Overlooking the golden sun shining upon smooth sand, listening to the meditative sound of waves crashing while kicking back with one’s favorite cooler… a happy soul nourished with the most mouth-watering seafood, humming a lazy tune to the chaotic bubbling chatter of people in the distance- this is the picture that comes to almost immediately at the very mention of GOA.
What had long ruled the hearts of many travelers as their favorite holiday destination, met the news of a nationwide lockdown amid a global pandemic with much gloom and perturbation.
The tourism industry has been the backbone of our economy for a long time, especially after the crippling of the mining industry. The report ‘Coping with COVID-19: Survival and Revival of Goa’s Tourism Industry’ compiled by the Goa Tourism Ministry and consultancy firm KPMG Advisory Services Pvt. Ltd, also said that the state tourism industry directly contributes 16.43% of revenue towards the state Gross Domestic Product (GDP), and approximately 35% of the state’s population is directly employed by the tourism sector. With a huge proportion of the population directly being a part of the hospitality and food business, and several others constituting the fleet of ancillary services such as transport and related business services, the ramifications of the slump in tourism was felt strongly by the state. Goa’s tourism industry may have suffered a loss of between Rs. 2,000 to Rs. 7,200 crore and job losses in the range of 35% to 58% on account of the Covid-19 pandemic.
However, in an optimistic turn of events, or perhaps simply the irresistible charm of its coastal beauty, the tourism sector is now picking up steadily. As per a recent Moneycontrol report, bookings to Goa jumped by 74 percent, and inquiries by 66 percent in October. Reasons for this could be many. Firstly, the relatively hotter temperature of Goa served as an early control on the spread of the virus and was perceived by people as a safer option for travel. Owing to better control over the situation, and being one of the first states to report no cases, the state government eased the lockdown and opened up borders for tourism. There was much relief provided in terms of the entry protocol too as, by October, the requirement for a Negative certificate was scrapped as long as tourists maintained social distancing, along with the use of masks and sanitizers.
No longer since the opening of Goan borders was announced, eager youngsters who had been home-bound for months together flocked into the state for a much-needed unwinding in the sun, sand, and sea. The work-from-home component of the pandemic definitely played a pivotal role here by allowing professionals to work on the go. Initially, most tourists were attracted from the neighboring states of Karnataka, Maharashtra, Andhra Pradesh, and Gujarat, traveling by road. ‘Workacations’ and ‘Drivecations’ thus were the hottest pandemic trends to swear by.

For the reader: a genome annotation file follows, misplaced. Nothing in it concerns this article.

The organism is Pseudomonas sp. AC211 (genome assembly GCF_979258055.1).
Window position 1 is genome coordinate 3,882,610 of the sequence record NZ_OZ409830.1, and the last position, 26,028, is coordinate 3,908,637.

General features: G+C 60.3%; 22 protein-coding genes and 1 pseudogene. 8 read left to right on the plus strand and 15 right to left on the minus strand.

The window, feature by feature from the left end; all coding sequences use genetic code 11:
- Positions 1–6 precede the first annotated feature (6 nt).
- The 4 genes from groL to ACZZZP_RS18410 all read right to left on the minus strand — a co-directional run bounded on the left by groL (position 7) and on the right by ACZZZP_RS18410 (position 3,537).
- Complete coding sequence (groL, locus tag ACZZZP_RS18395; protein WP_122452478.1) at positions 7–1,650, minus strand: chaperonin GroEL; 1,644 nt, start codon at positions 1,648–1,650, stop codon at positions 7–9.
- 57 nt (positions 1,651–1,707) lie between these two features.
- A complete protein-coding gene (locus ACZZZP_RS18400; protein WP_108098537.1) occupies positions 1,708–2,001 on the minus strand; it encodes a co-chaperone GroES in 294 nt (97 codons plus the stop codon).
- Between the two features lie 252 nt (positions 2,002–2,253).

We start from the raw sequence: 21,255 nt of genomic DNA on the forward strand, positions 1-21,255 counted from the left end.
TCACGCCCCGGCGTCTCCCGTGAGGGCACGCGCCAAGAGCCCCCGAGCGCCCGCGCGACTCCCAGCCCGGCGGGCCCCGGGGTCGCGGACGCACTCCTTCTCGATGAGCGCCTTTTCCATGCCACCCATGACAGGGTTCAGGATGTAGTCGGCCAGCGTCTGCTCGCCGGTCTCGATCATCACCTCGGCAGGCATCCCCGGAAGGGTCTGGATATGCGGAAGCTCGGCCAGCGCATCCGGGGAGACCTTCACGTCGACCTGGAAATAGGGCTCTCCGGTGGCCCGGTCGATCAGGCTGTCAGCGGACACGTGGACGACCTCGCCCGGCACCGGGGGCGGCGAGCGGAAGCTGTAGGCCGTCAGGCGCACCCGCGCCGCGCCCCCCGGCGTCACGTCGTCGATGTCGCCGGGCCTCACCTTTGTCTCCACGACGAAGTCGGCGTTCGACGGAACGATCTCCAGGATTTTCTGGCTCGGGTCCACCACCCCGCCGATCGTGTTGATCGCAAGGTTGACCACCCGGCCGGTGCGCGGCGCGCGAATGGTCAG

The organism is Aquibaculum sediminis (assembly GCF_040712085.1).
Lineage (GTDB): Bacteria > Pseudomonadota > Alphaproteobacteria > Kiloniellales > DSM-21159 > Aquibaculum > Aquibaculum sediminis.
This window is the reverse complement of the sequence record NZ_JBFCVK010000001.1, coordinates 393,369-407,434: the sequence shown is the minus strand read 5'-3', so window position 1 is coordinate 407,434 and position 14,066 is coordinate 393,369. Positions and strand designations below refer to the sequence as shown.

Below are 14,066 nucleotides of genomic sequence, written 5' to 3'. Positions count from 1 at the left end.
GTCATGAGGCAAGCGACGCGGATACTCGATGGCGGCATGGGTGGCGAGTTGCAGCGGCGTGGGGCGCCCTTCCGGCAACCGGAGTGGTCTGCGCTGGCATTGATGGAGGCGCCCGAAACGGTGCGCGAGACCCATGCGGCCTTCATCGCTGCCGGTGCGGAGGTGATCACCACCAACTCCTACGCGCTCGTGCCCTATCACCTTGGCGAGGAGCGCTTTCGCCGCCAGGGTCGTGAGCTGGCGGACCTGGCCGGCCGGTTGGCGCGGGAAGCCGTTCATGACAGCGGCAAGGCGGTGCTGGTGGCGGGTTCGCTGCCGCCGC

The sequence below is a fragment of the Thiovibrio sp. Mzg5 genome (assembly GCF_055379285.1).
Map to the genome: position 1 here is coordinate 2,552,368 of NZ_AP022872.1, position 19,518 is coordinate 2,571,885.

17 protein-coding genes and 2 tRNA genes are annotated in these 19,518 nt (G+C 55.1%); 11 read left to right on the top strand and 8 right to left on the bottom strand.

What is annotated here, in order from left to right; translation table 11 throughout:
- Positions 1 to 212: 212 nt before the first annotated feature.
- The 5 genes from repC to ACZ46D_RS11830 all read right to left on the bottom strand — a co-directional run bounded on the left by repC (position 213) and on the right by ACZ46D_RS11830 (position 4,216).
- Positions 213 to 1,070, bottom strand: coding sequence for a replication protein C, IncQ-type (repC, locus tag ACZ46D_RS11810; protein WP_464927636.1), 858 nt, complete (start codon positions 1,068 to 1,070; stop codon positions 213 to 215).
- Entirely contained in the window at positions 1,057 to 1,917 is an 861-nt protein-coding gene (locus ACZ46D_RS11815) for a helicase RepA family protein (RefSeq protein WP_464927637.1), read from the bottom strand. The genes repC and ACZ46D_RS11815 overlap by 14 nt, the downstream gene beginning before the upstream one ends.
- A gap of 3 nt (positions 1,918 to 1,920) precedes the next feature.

This was followed by the Diwali break which caused quite a surge in the domestic tourist footfall. The annual Diwali-time smog and pollution may have been responsible for the sudden spurt in Delhi-based tourists coming into the state. Following this were the peak tourist seasons of Christmas and New Year. According to Cleartrip.com flight routes from the top cities of Delhi, Mumbai, Bangalore, and Hyderabad to Goa dominated the list for most frequent flight routes during Christmas time. This indicates that the pent-up demand for travel had translated into bookings.
Some trends noted were that Advanced booking share greater than four weeks had dropped down by almost 30% with travelers preferring to book closer to the date, owing to the uncertainty of travel conditions. Overall flight bookings have risen 5 percent on a month-on-month basis, but are still 40-45 percent of last year’s sales.
The caution being exercised by travelers during this time has proved to be especially beneficial to the higher-end and luxury hotel and resort, thanks to their perceived impression of better hygiene and stricter protocol. As a result of the same some 46,000 rooms had been opened up for booking by October last year. Further, the hotels too were rather eager on hosting in order to recover their losses from the previous months, and hence generously slashed their prices. Furthermore, casinos were also opened and allowed to run on 50% capacity and added to the cascading of tourists.
Despite the conventional Goan tourist season stretching from October to March being the preferred time for foreign arrivals, the pandemic played a major hindrance this time around. This was balanced, to a certain extent by an unending flow of domestic tourists. As a silver lining, limitations in traveling to other popular international destinations such as Italy, China and Thailand among others, have managed to preserve most domestic tourists within the border, and also directed some foreigners towards our shores.
Some challenges still persist as the pandemic is still far from gone. Tourist flow has not assured complete revival yet, as the holidaymakers seem to be rather wary- they seem to be carrying packaged foods as opposed to dining at the shacks, buying liquor from wholesale wine stores, and preferring to travel in their private vehicles. Moreover, increasing tourist flow and slackening of protocol over the last few months has shown to be causing an alarming rise in positive cases by the day, and raises the possibility of reinforcing stricter SOPs. However, the overall picture surely does not seem bleak as our economy, much like our beaches, seems to be livening out of its brief slumber.